Do you know the pressure relief valve?
The purpose of hydraulic pressure relief valves is to limit the discharge pressure of the active pump to the permitted value. To do so, the valve lets the hydraulic oil escape out of the hydraulic chamber and into the reservoir upon reaching a certain pressure level. As a result, the displacer can no longer cause another pressure increase.
Most hydraulic pressure relief valves integrated into the pump head are used primarily to protect the pump head and drive unit and not to protect the system in which the pump is being operated. Without pressure limitation, if the permitted discharge pressure is exceeded, this would result in leaks at the pump head, damage to components or overloading of the drive. In principle, pressure relief valves are designed so that the entire stroke volume of the pump head can be discharged without causing additional, impermissible pressure increases.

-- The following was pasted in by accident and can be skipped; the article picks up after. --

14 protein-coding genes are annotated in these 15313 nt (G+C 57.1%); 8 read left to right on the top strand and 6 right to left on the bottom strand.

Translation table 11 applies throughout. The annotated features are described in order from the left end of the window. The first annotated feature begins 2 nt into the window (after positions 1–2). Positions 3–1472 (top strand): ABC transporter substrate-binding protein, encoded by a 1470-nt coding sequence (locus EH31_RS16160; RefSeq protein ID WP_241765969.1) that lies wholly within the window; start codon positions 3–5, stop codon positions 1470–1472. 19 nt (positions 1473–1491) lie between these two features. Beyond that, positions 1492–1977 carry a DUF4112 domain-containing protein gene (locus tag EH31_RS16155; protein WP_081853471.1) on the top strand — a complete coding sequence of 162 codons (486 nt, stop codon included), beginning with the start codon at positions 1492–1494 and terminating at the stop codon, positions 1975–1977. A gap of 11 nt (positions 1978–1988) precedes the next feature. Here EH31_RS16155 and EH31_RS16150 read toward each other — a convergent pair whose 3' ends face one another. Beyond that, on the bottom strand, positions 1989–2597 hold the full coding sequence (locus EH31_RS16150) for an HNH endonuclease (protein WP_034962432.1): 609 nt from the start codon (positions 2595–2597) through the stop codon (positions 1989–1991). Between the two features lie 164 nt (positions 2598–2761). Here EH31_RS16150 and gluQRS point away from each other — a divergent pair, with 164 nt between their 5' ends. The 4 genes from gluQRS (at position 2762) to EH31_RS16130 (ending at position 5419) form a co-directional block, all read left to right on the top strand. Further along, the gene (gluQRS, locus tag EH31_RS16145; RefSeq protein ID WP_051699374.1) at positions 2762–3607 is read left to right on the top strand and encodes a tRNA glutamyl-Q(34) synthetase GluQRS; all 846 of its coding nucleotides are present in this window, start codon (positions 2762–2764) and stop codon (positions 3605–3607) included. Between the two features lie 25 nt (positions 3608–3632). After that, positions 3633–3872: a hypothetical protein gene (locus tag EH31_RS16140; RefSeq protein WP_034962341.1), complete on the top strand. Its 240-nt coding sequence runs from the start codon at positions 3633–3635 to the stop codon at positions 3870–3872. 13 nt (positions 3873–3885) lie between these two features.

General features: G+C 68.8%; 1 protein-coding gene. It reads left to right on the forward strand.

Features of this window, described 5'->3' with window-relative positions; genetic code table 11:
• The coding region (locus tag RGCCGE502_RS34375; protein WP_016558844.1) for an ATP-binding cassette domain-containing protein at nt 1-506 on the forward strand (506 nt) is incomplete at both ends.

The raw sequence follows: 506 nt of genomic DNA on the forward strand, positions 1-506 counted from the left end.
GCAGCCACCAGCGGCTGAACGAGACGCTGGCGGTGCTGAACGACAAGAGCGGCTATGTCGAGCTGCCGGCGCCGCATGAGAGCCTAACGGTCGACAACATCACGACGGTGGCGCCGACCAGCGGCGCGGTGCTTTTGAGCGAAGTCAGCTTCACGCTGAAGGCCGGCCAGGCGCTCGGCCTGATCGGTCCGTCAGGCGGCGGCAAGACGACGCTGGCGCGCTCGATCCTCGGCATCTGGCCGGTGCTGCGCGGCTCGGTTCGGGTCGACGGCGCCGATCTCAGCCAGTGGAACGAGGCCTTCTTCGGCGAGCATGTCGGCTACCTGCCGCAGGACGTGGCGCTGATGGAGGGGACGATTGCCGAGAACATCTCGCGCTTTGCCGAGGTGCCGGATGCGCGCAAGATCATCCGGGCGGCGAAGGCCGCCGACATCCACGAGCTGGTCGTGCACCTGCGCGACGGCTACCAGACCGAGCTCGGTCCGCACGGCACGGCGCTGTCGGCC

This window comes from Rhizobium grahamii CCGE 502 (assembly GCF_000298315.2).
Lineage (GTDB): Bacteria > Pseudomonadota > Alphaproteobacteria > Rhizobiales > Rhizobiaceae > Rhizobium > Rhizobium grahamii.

Pressure relief valves are available in different designs, both with regard to their response behavior as well as their constructive design. A few designs are shown in the figure. During flow, pressure relief valves may exhibit a proportional characteristic with respect to the ratio of flow rate to pressure difference, or what is called a high-stroke characteristic, which entails a significant drop in pressure difference after activation.
Depending on the application, pressure range and seal technology used, pressure relief valves can be screwed in, flange-mounted or integrated into the housing. Combinations with other hydraulic valve functions may also be implemented in a housing or assembly.